How to keep science staff happy
schools should give science teachers more staff or smaller class sizes rather than more pay, according to researchers.
A report commissioned by the Royal Society found that schools are able to keep physics and chemistry teachers by employing more assistants to improve pupil-teacher ratios, especially at key stage 4.
Mark Windale, senior lecturer at the Centre for Science Education and one of the report's authors, said targeting those years also reduced discipline problems and improved exam results.
Other schools used team-teaching, or filled their labs with teaching assistants, to reduce teachers' work loads and make them feel less isolated.
At one school the science teachers would set aside an evening for marking and all sit down together in the staffroom, break the back of the work, then go and for a curry.
At another, the head of science nominated one evening each week when teachers were not allowed to take any work home: "He would stand by the door and not let anybody walk out with a briefcase," Mr Windale said.
"There's more to life."
A parliamentary select committee inquiry in 2004 found that 60 per cent of science teachers had decided to drop out within their first five years.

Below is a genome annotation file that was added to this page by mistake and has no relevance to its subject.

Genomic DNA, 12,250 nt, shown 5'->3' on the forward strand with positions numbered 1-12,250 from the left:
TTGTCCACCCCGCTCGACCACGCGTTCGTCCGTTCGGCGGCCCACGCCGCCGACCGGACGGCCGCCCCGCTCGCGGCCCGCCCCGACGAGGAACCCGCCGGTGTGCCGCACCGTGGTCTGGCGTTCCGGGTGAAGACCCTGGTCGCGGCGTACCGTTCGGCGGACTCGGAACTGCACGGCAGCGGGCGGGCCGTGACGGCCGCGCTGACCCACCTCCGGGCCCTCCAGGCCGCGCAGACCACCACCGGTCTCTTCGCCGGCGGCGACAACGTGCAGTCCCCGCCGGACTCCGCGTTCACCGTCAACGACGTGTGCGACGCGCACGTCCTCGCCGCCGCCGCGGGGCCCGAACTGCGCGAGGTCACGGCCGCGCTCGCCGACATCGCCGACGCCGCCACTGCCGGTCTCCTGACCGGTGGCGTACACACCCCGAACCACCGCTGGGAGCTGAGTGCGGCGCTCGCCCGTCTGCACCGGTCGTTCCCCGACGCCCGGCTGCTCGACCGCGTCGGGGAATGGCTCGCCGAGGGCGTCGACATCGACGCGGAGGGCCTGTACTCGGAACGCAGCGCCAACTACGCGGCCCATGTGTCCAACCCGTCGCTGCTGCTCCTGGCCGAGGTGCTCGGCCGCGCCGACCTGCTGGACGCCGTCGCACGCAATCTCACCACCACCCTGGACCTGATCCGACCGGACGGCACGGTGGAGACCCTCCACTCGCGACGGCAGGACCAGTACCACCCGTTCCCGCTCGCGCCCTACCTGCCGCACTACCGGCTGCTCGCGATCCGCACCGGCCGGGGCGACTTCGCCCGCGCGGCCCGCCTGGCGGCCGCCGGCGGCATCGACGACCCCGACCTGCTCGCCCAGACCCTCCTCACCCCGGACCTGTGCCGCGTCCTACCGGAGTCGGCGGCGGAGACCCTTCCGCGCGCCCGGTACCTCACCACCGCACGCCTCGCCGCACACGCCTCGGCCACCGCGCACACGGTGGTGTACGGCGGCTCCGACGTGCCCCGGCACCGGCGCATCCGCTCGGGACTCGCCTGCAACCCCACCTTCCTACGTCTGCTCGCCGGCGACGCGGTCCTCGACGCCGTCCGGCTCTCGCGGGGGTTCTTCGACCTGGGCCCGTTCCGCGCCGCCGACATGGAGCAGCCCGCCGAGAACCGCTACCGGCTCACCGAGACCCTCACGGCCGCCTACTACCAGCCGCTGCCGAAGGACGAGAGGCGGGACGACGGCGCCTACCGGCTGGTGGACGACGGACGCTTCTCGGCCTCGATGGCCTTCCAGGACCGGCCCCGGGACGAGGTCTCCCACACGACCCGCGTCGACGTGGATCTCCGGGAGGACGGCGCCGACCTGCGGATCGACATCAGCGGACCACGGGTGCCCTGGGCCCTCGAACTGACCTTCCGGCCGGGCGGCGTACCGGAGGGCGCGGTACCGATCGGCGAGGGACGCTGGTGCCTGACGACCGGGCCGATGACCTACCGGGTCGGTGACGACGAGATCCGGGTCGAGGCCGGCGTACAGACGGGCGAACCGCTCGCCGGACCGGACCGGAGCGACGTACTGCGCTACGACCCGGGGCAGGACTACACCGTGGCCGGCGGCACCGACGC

Other studies showed that while poor pay was one reason for their departure, more important were frustrations about work load, and a lack of professional autonomy or ability to be creative in their work.
The report for the Royal Society analysed six schools that had successfully overcome their retention problems with initiatives like improving staffing levels in their science departments, and providing more collegial environments.
Mr Windale said evidence was mixed on whether pay was a factor in science teachers leaving the profession. Half the schools had also offered retention payments to science staff, but more to stop teachers moving to other local schools than from leaving the profession.
Hinde House 3-16 school in Sheffield had major difficulties retaining science teachers after coming out of special measures. But Simon Winslow, the deputy head, said it had become better at keeping science and maths teachers after it gave them laptops and interactive whiteboards before other staff.